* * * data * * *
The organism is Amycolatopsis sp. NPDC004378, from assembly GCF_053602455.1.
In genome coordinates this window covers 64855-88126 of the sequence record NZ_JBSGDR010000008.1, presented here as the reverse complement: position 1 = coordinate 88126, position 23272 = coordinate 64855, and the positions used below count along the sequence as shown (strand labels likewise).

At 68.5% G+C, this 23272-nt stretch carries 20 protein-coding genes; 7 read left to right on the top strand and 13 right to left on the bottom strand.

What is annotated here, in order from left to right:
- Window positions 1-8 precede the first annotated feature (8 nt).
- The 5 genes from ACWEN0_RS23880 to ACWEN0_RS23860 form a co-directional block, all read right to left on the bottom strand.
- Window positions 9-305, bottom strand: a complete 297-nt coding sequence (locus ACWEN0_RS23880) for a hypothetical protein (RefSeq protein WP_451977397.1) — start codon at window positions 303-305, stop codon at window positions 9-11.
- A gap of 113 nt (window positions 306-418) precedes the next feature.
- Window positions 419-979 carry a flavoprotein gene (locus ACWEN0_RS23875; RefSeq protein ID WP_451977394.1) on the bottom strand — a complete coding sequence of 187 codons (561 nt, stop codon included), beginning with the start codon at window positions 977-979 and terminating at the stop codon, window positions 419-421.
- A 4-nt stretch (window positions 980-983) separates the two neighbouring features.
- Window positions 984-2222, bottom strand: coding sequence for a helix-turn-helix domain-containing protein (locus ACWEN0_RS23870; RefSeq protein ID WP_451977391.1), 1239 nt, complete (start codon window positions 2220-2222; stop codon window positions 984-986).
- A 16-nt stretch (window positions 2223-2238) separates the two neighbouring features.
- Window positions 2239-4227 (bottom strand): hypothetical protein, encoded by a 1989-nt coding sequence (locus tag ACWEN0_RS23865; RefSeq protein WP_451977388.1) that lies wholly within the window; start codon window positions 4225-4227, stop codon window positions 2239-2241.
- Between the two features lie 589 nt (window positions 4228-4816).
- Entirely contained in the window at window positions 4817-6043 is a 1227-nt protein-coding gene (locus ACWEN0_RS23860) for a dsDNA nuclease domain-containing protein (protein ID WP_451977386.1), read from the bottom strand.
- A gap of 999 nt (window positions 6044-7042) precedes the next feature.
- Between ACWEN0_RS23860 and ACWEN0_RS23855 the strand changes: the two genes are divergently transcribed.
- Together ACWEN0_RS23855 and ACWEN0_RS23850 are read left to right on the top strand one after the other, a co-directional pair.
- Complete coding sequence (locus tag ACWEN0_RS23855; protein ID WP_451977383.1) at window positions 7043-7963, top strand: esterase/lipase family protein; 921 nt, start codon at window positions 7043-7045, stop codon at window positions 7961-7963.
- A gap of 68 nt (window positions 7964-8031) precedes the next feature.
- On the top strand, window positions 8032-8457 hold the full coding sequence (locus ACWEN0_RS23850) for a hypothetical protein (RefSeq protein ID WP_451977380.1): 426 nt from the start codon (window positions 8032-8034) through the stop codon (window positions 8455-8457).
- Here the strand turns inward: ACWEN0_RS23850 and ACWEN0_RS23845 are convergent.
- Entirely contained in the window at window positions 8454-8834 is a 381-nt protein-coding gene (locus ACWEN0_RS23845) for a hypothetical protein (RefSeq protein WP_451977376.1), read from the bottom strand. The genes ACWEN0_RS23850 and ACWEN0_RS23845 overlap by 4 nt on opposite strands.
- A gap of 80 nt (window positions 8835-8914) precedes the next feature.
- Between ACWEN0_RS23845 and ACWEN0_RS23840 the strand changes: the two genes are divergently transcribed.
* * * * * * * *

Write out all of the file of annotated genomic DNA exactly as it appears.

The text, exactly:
The organism is Amycolatopsis sp. NPDC004378, from assembly GCF_053602455.1.
In genome coordinates this window covers 64855-88126 of the sequence record NZ_JBSGDR010000008.1, presented here as the reverse complement: position 1 = coordinate 88126, position 23272 = coordinate 64855, and the positions used below count along the sequence as shown (strand labels likewise).

At 68.5% G+C, this 23272-nt stretch carries 20 protein-coding genes; 7 read left to right on the top strand and 13 right to left on the bottom strand.

What is annotated here, in order from left to right:
- Window positions 1-8 precede the first annotated feature (8 nt).
- The 5 genes from ACWEN0_RS23880 to ACWEN0_RS23860 form a co-directional block, all read right to left on the bottom strand.
- Window positions 9-305, bottom strand: a complete 297-nt coding sequence (locus ACWEN0_RS23880) for a hypothetical protein (RefSeq protein WP_451977397.1) — start codon at window positions 303-305, stop codon at window positions 9-11.
- A gap of 113 nt (window positions 306-418) precedes the next feature.
- Window positions 419-979 carry a flavoprotein gene (locus ACWEN0_RS23875; RefSeq protein ID WP_451977394.1) on the bottom strand — a complete coding sequence of 187 codons (561 nt, stop codon included), beginning with the start codon at window positions 977-979 and terminating at the stop codon, window positions 419-421.
- A 4-nt stretch (window positions 980-983) separates the two neighbouring features.
- Window positions 984-2222, bottom strand: coding sequence for a helix-turn-helix domain-containing protein (locus ACWEN0_RS23870; RefSeq protein ID WP_451977391.1), 1239 nt, complete (start codon window positions 2220-2222; stop codon window positions 984-986).
- A 16-nt stretch (window positions 2223-2238) separates the two neighbouring features.
- Window positions 2239-4227 (bottom strand): hypothetical protein, encoded by a 1989-nt coding sequence (locus tag ACWEN0_RS23865; RefSeq protein WP_451977388.1) that lies wholly within the window; start codon window positions 4225-4227, stop codon window positions 2239-2241.
- Between the two features lie 589 nt (window positions 4228-4816).
- Entirely contained in the window at window positions 4817-6043 is a 1227-nt protein-coding gene (locus ACWEN0_RS23860) for a dsDNA nuclease domain-containing protein (protein ID WP_451977386.1), read from the bottom strand.
- A gap of 999 nt (window positions 6044-7042) precedes the next feature.
- Between ACWEN0_RS23860 and ACWEN0_RS23855 the strand changes: the two genes are divergently transcribed.
- Together ACWEN0_RS23855 and ACWEN0_RS23850 are read left to right on the top strand one after the other, a co-directional pair.
- Complete coding sequence (locus tag ACWEN0_RS23855; protein ID WP_451977383.1) at window positions 7043-7963, top strand: esterase/lipase family protein; 921 nt, start codon at window positions 7043-7045, stop codon at window positions 7961-7963.
- A gap of 68 nt (window positions 7964-8031) precedes the next feature.
- On the top strand, window positions 8032-8457 hold the full coding sequence (locus ACWEN0_RS23850) for a hypothetical protein (RefSeq protein ID WP_451977380.1): 426 nt from the start codon (window positions 8032-8034) through the stop codon (window positions 8455-8457).
- Here the strand turns inward: ACWEN0_RS23850 and ACWEN0_RS23845 are convergent.
- Entirely contained in the window at window positions 8454-8834 is a 381-nt protein-coding gene (locus ACWEN0_RS23845) for a hypothetical protein (RefSeq protein WP_451977376.1), read from the bottom strand. The genes ACWEN0_RS23850 and ACWEN0_RS23845 overlap by 4 nt on opposite strands.
- A gap of 80 nt (window positions 8835-8914) precedes the next feature.
- Between ACWEN0_RS23845 and ACWEN0_RS23840 the strand changes: the two genes are divergently transcribed.